Becoming a New Instructor: A Guide for College Adjuncts and Graduate Students (Hardback)Erika Falk (author)
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Becoming a New Instructor guides new instructors through the planning, preparation, and execution of their first class, whether it is in person or online. Like any good mentor, this book provides clear, simple instructions and makes best-practice recommendations. Becoming a New Instructor provides a step-by-step guide to writing a syllabus, a simple explanation for how to calculate grades, and many additional suggestions from an experienced teacher about how to run a class. Chronologically arranged from conceptualizing the class through putting together the syllabus, planning in-class time, running the class, and assigning grades, this book will answer any new instructors' questions. Adjuncts and graduate students charged with teaching a college course will find this succinct guide invaluable.
Special Features Include:
An entire chapter on teaching online, plus "Concerns Specific to Online Instructors" throughout that connect chapter content to online teaching and CMS platforms
Examples of best practice, checklists, sample assignments, syllabi, and rubrics that guide readers in creating materials for their own courses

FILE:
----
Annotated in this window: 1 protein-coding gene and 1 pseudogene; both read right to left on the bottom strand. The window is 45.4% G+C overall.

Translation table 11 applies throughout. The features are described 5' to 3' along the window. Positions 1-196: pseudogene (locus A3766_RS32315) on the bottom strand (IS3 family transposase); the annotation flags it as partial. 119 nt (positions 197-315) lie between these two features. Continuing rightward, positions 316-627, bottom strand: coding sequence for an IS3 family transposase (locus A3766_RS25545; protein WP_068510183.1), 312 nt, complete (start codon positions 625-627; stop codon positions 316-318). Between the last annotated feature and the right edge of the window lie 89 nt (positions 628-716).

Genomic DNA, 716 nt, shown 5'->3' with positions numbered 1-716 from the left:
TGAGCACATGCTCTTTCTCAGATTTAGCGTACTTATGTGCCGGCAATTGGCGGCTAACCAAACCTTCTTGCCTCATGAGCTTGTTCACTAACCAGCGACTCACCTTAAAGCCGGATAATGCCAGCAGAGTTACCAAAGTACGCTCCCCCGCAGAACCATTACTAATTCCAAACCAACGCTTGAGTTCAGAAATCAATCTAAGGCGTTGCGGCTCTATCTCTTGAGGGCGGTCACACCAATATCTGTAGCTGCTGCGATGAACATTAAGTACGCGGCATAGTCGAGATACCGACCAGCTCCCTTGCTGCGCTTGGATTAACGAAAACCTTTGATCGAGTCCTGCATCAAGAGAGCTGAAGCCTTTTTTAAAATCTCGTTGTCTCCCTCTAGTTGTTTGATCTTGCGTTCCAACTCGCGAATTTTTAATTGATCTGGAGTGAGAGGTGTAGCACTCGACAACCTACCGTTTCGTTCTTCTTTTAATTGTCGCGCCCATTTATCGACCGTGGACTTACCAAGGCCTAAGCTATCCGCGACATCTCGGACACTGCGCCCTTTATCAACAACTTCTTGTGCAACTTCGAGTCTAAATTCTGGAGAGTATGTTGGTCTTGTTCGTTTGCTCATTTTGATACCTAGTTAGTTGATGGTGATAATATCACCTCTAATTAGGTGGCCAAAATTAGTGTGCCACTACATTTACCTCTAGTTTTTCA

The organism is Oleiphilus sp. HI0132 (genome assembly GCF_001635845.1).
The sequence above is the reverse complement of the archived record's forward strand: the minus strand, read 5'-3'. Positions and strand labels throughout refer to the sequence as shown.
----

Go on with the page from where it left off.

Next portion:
Guidance specific to the needs of adjuncts and graduate students teaching a course for the first time.
Publisher: Taylor & Francis Ltd
Number of pages: 156
Weight: 363 g
Dimensions: 229 x 152 mm
"An invaluable tool for all new adjunct instructors -- and many experienced instructors will find wisdom here, as well. Backed up by educational research and her own experience, Falk clearly and directly shows novice instructors how to succeed in the difficult task of leading today's college classroom."
--Vincent Kiernan, Associate Dean of the School of Continuing Studies, Georgetown University
"This book should be on the shelf of every new instructor. Falk's writing is clear and direct, and her directions and suggestions are immediately applicable in the classroom -and they work. This is an essential resource that will be returned to time and time again."
-- Tracey Holden, Assistant Professor of Communication, the University of Delaware
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